• Vol. 37 No. 3, 210–214
  • 15 March 2008

Current Understanding of the Treatment and Outcome of Acute Primary Angle Closure Glaucoma: An Asian Perspective



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Introduction: Primary angle-closure glaucoma (PACG) is a major cause of blindness among Asians. A better understanding of the disease will improve the treatment and outcome of this condition.

Methods: A literature review of all recent publications on PACG was carried out. Articles were retrieved using a key word search of MEDLINE, PubMed and Science Citation Index databases.

Results: Following laser peripheral iritodomy for acute angle-closure, Asians were found to have a higher tendency to develop a subsequent rise in intraocular pressure compared to Caucasians. Furthermore, the extent and severity of visual field damage was more severe in Asians than Caucasians, particularly in eyes that presented insidiously with chronic PACG. Prophylactic laser iridotomy in the contralateral eye was found to be highly effective in preventing acute angle-closure attacks.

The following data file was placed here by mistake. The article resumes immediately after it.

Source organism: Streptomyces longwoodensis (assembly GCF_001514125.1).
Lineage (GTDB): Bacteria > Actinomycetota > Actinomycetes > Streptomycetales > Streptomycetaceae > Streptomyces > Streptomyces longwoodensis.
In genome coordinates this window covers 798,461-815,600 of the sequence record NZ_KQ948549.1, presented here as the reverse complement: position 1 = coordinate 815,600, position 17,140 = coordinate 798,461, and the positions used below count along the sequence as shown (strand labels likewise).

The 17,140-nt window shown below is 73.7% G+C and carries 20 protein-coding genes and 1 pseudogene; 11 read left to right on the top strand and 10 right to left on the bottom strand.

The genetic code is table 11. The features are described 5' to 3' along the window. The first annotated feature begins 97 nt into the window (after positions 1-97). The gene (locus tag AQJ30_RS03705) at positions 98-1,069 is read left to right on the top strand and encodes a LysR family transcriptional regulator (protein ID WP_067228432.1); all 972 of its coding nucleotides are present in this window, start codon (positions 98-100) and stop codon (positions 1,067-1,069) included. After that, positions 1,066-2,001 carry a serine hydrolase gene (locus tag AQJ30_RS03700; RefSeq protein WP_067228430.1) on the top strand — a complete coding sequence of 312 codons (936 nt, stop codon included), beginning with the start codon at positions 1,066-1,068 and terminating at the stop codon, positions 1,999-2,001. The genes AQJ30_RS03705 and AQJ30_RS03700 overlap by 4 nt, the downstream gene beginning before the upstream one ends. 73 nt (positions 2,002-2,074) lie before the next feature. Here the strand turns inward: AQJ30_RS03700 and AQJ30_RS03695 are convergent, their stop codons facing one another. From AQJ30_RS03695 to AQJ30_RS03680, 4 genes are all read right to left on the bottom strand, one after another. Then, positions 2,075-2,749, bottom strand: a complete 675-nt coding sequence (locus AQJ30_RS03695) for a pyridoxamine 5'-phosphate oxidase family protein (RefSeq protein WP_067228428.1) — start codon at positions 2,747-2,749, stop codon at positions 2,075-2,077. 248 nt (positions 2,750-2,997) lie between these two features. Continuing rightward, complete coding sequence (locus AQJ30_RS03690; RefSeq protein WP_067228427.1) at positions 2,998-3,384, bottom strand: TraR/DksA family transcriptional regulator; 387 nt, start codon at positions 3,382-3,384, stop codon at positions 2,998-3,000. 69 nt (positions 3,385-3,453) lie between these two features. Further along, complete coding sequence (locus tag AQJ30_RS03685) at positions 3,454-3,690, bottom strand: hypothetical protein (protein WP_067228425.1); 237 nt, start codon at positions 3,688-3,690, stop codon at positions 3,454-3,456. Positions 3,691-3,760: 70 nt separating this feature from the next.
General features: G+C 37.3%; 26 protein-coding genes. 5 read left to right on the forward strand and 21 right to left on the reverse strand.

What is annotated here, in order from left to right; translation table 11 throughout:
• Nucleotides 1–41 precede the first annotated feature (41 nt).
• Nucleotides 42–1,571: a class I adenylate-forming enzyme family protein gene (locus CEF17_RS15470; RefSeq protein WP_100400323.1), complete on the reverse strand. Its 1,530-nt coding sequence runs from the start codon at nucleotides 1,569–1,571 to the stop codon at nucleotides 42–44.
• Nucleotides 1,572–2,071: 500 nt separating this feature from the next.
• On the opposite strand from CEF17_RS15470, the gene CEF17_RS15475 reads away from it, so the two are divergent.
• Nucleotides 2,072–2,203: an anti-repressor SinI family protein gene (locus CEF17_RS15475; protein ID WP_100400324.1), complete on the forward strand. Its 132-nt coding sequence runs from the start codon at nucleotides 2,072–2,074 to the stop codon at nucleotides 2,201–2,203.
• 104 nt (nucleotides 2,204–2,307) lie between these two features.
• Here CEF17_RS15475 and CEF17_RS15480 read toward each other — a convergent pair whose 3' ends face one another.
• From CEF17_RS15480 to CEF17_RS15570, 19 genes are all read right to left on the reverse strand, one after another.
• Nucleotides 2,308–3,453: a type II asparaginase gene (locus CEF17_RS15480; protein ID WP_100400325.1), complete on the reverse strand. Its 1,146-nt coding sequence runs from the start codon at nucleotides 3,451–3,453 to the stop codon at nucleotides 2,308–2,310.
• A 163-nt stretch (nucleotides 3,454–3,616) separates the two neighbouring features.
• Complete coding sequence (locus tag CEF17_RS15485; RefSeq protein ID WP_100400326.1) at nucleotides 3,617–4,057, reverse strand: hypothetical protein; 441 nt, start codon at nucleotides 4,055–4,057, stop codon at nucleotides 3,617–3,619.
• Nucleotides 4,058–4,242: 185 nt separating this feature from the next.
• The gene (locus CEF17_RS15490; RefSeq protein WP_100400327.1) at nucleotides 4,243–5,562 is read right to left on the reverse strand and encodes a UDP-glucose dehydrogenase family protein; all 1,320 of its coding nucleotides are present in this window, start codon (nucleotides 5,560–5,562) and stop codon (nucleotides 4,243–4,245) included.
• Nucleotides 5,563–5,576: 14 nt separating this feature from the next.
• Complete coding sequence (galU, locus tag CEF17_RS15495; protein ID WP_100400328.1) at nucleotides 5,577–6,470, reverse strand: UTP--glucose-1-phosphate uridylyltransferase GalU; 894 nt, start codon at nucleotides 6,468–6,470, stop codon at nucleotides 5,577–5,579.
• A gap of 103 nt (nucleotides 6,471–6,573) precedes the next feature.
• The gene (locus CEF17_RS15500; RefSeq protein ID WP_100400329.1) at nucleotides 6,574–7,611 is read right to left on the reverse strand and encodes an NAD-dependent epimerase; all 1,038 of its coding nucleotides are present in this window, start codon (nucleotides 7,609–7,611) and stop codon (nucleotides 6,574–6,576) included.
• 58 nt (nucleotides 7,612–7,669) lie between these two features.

Conclusion: PACG is more difficult to manage and is associated with more severe long-term visual morbidity in Asians than Caucasians. Regular follow-up of patients with PACG is important for the early detection of progression of the disease and visual field deterioration.

Primary angle-closure glaucoma (PACG) is a major cause of irreversible blindness in Asia and many parts of the world. It is a particularly serious problem in East Asia, where it represents the major form of glaucoma.

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